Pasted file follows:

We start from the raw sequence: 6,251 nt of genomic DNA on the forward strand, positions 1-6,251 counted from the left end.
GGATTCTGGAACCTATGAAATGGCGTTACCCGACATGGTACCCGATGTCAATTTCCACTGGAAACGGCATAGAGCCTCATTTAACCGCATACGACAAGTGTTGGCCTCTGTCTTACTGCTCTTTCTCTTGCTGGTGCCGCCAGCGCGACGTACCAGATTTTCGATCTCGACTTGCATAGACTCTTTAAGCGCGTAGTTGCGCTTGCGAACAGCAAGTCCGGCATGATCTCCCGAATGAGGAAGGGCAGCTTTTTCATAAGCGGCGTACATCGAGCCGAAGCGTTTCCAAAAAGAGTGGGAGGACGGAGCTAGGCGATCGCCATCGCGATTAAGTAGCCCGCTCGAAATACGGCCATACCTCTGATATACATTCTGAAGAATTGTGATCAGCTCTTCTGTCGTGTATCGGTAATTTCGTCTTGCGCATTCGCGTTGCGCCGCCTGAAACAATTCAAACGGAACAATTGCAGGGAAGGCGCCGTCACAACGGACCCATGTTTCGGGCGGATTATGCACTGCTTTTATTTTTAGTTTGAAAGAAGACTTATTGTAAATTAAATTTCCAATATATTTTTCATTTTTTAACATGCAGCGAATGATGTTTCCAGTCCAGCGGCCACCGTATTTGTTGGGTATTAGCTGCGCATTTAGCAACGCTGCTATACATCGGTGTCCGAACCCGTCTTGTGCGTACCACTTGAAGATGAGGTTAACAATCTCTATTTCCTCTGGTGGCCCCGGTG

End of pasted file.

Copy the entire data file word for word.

We start from the raw sequence: 6,251 nt of genomic DNA on the forward strand, positions 1-6,251 counted from the left end.
GGATTCTGGAACCTATGAAATGGCGTTACCCGACATGGTACCCGATGTCAATTTCCACTGGAAACGGCATAGAGCCTCATTTAACCGCATACGACAAGTGTTGGCCTCTGTCTTACTGCTCTTTCTCTTGCTGGTGCCGCCAGCGCGACGTACCAGATTTTCGATCTCGACTTGCATAGACTCTTTAAGCGCGTAGTTGCGCTTGCGAACAGCAAGTCCGGCATGATCTCCCGAATGAGGAAGGGCAGCTTTTTCATAAGCGGCGTACATCGAGCCGAAGCGTTTCCAAAAAGAGTGGGAGGACGGAGCTAGGCGATCGCCATCGCGATTAAGTAGCCCGCTCGAAATACGGCCATACCTCTGATATACATTCTGAAGAATTGTGATCAGCTCTTCTGTCGTGTATCGGTAATTTCGTCTTGCGCATTCGCGTTGCGCCGCCTGAAACAATTCAAACGGAACAATTGCAGGGAAGGCGCCGTCACAACGGACCCATGTTTCGGGCGGATTATGCACTGCTTTTATTTTTAGTTTGAAAGAAGACTTATTGTAAATTAAATTTCCAATATATTTTTCATTTTTTAACATGCAGCGAATGATGTTTCCAGTCCAGCGGCCACCGTATTTGTTGGGTATTAGCTGCGCATTTAGCAACGCTGCTATACATCGGTGTCCGAACCCGTCTTGTGCGTACCACTTGAAGATGAGGTTAACAATCTCTATTTCCTCTGGTGGCCCCGGTG